At the turn of the century, the United States ranked second in the percentage of those aged 25-64 with a college degree, behind only Canada. By 2012, we had fallen to fifth, overtaken by Japan, Israel, and Russia.
Moreover, as Kristoff pointed out, among young Americans whose parents didn't graduate from high school, only 5% make it through college themselves. By contrast, in other developed countries the figure is 23%.
This matters because, as my colleague Morgan Housel observed in a column earlier this year, "The single best predictor of future income is your level of education, and one of the best predictors of your level of education is your father's income."
For a slightly more academic spin on this, here's how the OECD explained the relationship in its survey of education:
Higher levels of educational attainment are associated with better health, more social engagement, and higher employment rates, and are perceived as a gateway to better labor opportunities and higher relative earnings. Foundation skills, such as literacy and numeracy, are also strongly associated with better outcomes in the labor market and with living better and healthier lives.
Inequality and economic growth
Of course, it's tempting to dismiss a conversation about inequality as merely another flash point in the partisan battle between political parties. But doing so is a mistake, as a growing body of research ties inequality to economic growth.
As Irwin explained in his column about Yellen's speech on inequality:
The story goes like this: The wealthy tend to save a large proportion of their income, whereas middle and lower-income people spend almost all of what they earn. Because a rising share of income is going to the wealthy, spending -- and hence aggregate demand -- is rising more slowly than it would if there were more even distribution of income. Skyrocketing debt levels papered over this disconnect in the mid-2000s, but now we could be feeling its effect.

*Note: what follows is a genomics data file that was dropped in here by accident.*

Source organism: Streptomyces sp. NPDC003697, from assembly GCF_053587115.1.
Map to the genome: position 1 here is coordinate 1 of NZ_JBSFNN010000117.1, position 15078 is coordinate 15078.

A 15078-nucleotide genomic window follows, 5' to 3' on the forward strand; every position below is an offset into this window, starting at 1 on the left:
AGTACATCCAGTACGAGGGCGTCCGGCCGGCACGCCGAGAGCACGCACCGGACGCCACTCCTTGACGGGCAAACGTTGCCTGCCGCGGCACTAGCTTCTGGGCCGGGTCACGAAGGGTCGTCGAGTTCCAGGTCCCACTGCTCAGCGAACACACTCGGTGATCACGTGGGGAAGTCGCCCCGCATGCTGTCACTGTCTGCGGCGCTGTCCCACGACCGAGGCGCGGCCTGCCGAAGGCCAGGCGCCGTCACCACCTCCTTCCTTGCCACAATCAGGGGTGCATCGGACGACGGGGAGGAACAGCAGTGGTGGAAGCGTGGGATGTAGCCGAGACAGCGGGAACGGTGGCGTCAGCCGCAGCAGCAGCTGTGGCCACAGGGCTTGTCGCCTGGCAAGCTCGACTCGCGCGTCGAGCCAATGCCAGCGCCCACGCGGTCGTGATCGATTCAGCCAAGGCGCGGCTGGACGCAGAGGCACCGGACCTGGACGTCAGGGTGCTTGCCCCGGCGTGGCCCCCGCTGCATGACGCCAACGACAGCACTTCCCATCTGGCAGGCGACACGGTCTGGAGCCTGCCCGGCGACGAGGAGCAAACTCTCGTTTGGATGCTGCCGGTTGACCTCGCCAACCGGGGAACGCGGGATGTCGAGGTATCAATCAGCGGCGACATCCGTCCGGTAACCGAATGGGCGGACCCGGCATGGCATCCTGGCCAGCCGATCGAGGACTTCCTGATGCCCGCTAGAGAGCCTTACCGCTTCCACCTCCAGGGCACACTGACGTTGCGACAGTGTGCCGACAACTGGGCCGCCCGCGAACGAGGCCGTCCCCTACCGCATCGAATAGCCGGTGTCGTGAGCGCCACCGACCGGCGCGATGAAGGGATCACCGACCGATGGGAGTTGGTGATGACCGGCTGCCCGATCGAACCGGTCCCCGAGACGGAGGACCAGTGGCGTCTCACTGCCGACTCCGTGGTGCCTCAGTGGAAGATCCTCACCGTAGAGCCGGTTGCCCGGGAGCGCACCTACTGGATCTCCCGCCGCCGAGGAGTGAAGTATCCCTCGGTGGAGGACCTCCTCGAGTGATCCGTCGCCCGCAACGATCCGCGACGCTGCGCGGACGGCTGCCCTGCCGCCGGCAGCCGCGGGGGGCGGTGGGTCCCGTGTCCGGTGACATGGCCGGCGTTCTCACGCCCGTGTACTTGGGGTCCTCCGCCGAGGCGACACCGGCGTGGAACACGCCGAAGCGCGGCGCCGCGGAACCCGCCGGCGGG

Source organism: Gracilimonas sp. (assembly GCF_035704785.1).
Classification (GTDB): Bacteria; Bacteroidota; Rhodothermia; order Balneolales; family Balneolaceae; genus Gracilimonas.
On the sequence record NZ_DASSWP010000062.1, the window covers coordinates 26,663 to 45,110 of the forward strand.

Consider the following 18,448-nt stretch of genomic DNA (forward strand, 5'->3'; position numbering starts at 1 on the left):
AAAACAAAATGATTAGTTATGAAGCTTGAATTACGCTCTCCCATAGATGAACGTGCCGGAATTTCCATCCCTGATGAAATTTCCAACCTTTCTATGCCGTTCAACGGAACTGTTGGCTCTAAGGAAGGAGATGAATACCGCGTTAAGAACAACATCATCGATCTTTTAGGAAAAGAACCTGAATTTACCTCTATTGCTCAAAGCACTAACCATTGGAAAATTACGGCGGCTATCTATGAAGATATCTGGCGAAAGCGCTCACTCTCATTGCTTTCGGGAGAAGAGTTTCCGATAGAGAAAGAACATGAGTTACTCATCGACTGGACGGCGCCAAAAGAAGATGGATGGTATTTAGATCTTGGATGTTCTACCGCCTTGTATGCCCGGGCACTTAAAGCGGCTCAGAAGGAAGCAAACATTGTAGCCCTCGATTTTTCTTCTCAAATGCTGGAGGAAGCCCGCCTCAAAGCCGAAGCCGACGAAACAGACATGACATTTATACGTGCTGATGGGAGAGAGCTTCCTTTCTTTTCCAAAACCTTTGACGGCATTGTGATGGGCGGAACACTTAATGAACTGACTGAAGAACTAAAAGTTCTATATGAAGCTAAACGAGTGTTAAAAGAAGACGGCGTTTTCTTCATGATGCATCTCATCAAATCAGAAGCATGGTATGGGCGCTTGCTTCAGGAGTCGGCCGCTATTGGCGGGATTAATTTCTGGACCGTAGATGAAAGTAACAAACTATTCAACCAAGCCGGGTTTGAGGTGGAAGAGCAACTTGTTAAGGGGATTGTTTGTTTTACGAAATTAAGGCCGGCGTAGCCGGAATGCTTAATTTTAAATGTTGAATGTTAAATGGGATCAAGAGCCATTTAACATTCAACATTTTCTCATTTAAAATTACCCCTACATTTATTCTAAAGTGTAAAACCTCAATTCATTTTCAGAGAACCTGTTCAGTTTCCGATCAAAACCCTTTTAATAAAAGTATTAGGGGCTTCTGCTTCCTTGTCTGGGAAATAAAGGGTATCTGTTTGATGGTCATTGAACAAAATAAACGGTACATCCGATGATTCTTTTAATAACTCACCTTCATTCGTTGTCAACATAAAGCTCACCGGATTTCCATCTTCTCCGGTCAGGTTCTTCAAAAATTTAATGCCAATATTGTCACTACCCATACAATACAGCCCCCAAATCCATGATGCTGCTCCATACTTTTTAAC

If true, this would help account for why the economy has notched mediocre growth since the turn of the century, with the exception being a brief period of the housing bubble.
Specifically in the context of the point at which inequality and education meet, according to Harvard professors Claudia Goldin and Lawrence Katz in their book The Race between Education and Technology, this country's previously unmatched educational system "is what made America the richest nation in the world."
Only time will tell if these concerns are warranted, as society has a tendency to self-correct when things fall too far out of equilibrium. We saw this in the decades after the Gilded Age, when income inequality was cut in half between 1916 and the early 1960s.
In the meantime, however, this situation is worth keeping an eye on. Especially for investors (The Motley Fool is, after all, an site for investors), the implications of growing inequality could be harmful for companies that traditionally served the middle class, while exerting the opposite effect on businesses that cater to the top and bottom of the socioeconomic ladder.